Skip to Main Content
Access your saved content
Innovation is the key driver of growth in any economy.
As we have emphasized for the past two years, in the Indian context, the focus on innovation must follow a special path of inclusiveness – involving everyone in the country, not just those who produce and consume at the high end.
From the final edition of our research series on inclusive innovation, we give insights on how "democratizing innovation" can help stakeholders unlock value and help India achieve its goal of inclusive growth. It also presents an action agenda for operationalizing this new paradigm and matrices to measure the success of the same.
It is always important to reiterate that the focus on inclusive innovation is not solely a matter of improving society, although it is that too. Rather, inclusive and democratized innovation is also the way in which businesses can find growth in a country of more than a billion people, many of whom are poised to enter or move up within the middle class.
Innovation is not only a matter of iPads and cool apps, such as Google Street View, useful and popular as they are. It is also about the small jugaads that the common man in India devises to solve his day-to-day problems.
It is about new refrigerators made from mud; chickens that can withstand disease while producing many more eggs than standard poultry; Internet kiosks that connect small farmers in villages to provide access to weather forecasts and pricing information; and much more.
Our research shows that a democratic version of innovation will not only drive the country’s agenda of inclusive growth but also unlock corporate profitability.
In our survey of 1,000 students, 74 percent said they would like to contribute toward innovations that could improve products and services available in the market. Note that this desire is not entirely for personal gain: 43 percent of respondents said that a key motivator for sharing innovations was to help people benefit from their ideas.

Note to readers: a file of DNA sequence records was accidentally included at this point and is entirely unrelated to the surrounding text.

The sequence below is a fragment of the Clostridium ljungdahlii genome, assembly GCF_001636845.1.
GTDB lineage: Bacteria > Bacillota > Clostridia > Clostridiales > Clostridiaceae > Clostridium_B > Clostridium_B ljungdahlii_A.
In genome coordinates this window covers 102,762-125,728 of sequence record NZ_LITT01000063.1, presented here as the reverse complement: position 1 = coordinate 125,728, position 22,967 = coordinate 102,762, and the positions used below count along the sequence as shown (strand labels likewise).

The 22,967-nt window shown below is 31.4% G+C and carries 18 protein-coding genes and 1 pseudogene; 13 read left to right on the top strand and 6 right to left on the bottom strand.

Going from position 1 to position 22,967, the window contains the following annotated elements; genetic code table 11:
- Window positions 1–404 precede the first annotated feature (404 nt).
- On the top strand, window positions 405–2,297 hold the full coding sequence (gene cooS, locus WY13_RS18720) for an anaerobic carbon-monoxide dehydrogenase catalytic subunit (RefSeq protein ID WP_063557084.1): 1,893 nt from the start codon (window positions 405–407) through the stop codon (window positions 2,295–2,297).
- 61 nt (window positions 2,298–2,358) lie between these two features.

We found several stakeholders in the Indian economy making efforts to democratize innovation in recent years, including government bodies, companies, not-for-profit organizations and research institutions. Yet while many of those ventures have succeeded, they largely represent individual and isolated efforts. Our analysis revealed that a coordinated, end-to-end approach would provide corporations, governments and civil society organizations with a unique platform to unlock the imagination of 1.2 billion minds.
Democratizing innovation holds tremendous power for the Indian economy. There are thousands of innovators across the country – working on their own or within corporate workforces–on ideas that have the potential to substantively improve the quality of governance and magnitude of corporate profitability. While these innovators can accomplish impressive things acting independently, they can truly transform society if they collaborate via a formal and structured innovation process that can channel their best ideas.
This is the moment to reach out to them. As businesses, you will gain new ideas and new talent that will open doors to new markets and new customers. You will be introducing innovative products into markets cheaper and faster as your bulky innovation infrastructure will become open, leaner and responsive.
Governments and civil society organizations will find social returns from their interventions increasing, as innovators from the outside will start providing solutions to improve targeting and deepening outreach.
To remain competitive as a nation and create a more inclusive society, it’s time we seriously start taking measures to democratize innovation.
November 17, 2011
Skip Footer Links